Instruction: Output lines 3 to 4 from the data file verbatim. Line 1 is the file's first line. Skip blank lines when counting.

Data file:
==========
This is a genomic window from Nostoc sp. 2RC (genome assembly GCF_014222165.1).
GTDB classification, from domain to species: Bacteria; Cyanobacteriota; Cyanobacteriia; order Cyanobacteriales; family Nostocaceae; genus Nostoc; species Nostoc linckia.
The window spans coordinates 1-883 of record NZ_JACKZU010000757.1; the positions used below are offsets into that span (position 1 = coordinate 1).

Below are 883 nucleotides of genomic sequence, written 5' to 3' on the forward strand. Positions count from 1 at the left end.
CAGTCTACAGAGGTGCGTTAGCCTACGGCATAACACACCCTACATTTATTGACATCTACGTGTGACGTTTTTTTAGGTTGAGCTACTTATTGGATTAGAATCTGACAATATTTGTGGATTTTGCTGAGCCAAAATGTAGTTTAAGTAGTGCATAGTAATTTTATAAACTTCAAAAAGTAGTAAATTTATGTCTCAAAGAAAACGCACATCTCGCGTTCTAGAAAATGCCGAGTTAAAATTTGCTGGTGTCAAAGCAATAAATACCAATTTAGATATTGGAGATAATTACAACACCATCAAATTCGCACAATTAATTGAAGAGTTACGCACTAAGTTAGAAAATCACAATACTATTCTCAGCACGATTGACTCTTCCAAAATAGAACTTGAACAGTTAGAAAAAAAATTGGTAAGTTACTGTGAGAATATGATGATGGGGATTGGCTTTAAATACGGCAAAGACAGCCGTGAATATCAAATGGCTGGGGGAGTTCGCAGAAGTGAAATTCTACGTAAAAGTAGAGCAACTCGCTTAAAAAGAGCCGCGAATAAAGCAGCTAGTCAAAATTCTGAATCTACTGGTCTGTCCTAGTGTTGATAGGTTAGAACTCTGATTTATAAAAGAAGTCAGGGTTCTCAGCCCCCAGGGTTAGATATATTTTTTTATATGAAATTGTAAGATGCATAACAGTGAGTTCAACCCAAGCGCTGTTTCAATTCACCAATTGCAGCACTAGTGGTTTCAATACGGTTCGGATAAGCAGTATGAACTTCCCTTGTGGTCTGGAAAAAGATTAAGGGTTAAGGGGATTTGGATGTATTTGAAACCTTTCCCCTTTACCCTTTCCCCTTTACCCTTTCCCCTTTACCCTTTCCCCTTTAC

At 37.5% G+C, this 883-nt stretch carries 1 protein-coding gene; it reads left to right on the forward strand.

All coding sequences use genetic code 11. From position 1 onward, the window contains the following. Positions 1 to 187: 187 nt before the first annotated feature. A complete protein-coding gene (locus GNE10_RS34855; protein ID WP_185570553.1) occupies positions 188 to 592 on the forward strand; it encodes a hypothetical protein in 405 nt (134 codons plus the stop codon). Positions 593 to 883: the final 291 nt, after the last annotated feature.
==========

The window spans coordinates 1-883 of record NZ_JACKZU010000757.1; the positions used below are offsets into that span (position 1 = coordinate 1).

Below are 883 nucleotides of genomic sequence, written 5' to 3' on the forward strand. Positions count from 1 at the left end.